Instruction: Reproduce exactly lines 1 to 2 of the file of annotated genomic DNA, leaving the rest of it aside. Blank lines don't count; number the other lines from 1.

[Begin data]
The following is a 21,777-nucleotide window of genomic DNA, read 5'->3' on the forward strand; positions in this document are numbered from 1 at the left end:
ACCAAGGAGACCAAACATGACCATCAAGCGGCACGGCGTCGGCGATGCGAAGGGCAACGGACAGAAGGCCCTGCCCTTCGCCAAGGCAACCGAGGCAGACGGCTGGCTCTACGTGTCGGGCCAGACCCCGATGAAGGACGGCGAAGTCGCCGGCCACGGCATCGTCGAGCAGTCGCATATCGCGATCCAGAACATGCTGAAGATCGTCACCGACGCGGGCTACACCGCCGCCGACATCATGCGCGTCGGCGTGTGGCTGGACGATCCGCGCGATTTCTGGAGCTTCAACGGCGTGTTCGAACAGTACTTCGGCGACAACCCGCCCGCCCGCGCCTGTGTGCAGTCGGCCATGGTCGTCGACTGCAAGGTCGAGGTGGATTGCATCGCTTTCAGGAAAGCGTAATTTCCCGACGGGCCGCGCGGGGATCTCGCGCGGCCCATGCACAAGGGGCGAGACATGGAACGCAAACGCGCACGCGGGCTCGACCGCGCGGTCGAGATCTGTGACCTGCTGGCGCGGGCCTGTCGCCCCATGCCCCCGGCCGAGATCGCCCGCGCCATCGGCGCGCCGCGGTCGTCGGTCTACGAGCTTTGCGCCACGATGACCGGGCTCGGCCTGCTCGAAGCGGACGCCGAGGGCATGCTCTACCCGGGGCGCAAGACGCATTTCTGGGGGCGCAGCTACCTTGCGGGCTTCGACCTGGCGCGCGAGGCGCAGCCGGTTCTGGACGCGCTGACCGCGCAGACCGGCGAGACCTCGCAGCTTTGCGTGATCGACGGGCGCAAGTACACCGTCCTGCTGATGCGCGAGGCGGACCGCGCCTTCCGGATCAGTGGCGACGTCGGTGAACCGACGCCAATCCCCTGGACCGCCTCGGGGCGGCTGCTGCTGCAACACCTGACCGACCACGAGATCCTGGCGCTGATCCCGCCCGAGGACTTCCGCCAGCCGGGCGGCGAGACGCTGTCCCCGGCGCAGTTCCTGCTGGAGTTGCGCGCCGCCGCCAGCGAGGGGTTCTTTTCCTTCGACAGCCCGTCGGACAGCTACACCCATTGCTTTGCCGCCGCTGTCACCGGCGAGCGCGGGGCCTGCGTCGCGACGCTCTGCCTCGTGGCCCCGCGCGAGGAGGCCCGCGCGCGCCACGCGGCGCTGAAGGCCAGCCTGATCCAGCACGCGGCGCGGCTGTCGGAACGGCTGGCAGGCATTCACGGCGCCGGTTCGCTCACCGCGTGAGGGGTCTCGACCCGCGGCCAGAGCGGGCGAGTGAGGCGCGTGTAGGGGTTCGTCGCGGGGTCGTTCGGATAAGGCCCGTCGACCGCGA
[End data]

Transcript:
The following is a 21,777-nucleotide window of genomic DNA, read 5'->3' on the forward strand; positions in this document are numbered from 1 at the left end:
ACCAAGGAGACCAAACATGACCATCAAGCGGCACGGCGTCGGCGATGCGAAGGGCAACGGACAGAAGGCCCTGCCCTTCGCCAAGGCAACCGAGGCAGACGGCTGGCTCTACGTGTCGGGCCAGACCCCGATGAAGGACGGCGAAGTCGCCGGCCACGGCATCGTCGAGCAGTCGCATATCGCGATCCAGAACATGCTGAAGATCGTCACCGACGCGGGCTACACCGCCGCCGACATCATGCGCGTCGGCGTGTGGCTGGACGATCCGCGCGATTTCTGGAGCTTCAACGGCGTGTTCGAACAGTACTTCGGCGACAACCCGCCCGCCCGCGCCTGTGTGCAGTCGGCCATGGTCGTCGACTGCAAGGTCGAGGTGGATTGCATCGCTTTCAGGAAAGCGTAATTTCCCGACGGGCCGCGCGGGGATCTCGCGCGGCCCATGCACAAGGGGCGAGACATGGAACGCAAACGCGCACGCGGGCTCGACCGCGCGGTCGAGATCTGTGACCTGCTGGCGCGGGCCTGTCGCCCCATGCCCCCGGCCGAGATCGCCCGCGCCATCGGCGCGCCGCGGTCGTCGGTCTACGAGCTTTGCGCCACGATGACCGGGCTCGGCCTGCTCGAAGCGGACGCCGAGGGCATGCTCTACCCGGGGCGCAAGACGCATTTCTGGGGGCGCAGCTACCTTGCGGGCTTCGACCTGGCGCGCGAGGCGCAGCCGGTTCTGGACGCGCTGACCGCGCAGACCGGCGAGACCTCGCAGCTTTGCGTGATCGACGGGCGCAAGTACACCGTCCTGCTGATGCGCGAGGCGGACCGCGCCTTCCGGATCAGTGGCGACGTCGGTGAACCGACGCCAATCCCCTGGACCGCCTCGGGGCGGCTGCTGCTGCAACACCTGACCGACCACGAGATCCTGGCGCTGATCCCGCCCGAGGACTTCCGCCAGCCGGGCGGCGAGACGCTGTCCCCGGCGCAGTTCCTGCTGGAGTTGCGCGCCGCCGCCAGCGAGGGGTTCTTTTCCTTCGACAGCCCGTCGGACAGCTACACCCATTGCTTTGCCGCCGCTGTCACCGGCGAGCGCGGGGCCTGCGTCGCGACGCTCTGCCTCGTGGCCCCGCGCGAGGAGGCCCGCGCGCGCCACGCGGCGCTGAAGGCCAGCCTGATCCAGCACGCGGCGCGGCTGTCGGAACGGCTGGCAGGCATTCACGGCGCCGGTTCGCTCACCGCGTGAGGGGTCTCGACCCGCGGCCAGAGCGGGCGAGTGAGGCGCGTGTAGGGGTTCGTCGCGGGGTCGTTCGGATAAGGCCCGTCGACCGCGA